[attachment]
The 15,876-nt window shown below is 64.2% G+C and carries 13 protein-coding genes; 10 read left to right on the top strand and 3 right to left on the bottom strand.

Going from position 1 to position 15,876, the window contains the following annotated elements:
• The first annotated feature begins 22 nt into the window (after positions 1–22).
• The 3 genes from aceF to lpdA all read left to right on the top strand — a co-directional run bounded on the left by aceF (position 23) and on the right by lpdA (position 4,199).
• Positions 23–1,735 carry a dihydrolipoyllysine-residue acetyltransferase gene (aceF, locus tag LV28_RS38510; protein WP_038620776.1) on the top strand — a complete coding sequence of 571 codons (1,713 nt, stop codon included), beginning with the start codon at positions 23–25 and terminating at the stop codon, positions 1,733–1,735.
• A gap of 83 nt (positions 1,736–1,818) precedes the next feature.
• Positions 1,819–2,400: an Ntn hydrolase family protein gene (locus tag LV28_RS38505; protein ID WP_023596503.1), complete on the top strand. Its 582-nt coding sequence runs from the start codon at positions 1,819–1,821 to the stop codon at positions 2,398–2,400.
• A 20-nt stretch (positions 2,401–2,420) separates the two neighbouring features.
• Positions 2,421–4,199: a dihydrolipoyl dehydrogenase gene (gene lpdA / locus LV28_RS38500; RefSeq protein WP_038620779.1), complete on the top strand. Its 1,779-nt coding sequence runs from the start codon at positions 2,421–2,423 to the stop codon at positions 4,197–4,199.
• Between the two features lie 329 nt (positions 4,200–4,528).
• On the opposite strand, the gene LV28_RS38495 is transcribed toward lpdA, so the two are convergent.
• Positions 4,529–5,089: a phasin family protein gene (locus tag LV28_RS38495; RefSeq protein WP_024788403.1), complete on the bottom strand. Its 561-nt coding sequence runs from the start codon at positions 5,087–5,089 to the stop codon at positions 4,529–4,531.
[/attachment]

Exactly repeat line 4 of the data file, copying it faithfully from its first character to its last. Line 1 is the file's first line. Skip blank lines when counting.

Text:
• The 3 genes from aceF to lpdA all read left to right on the top strand — a co-directional run bounded on the left by aceF (position 23) and on the right by lpdA (position 4,199).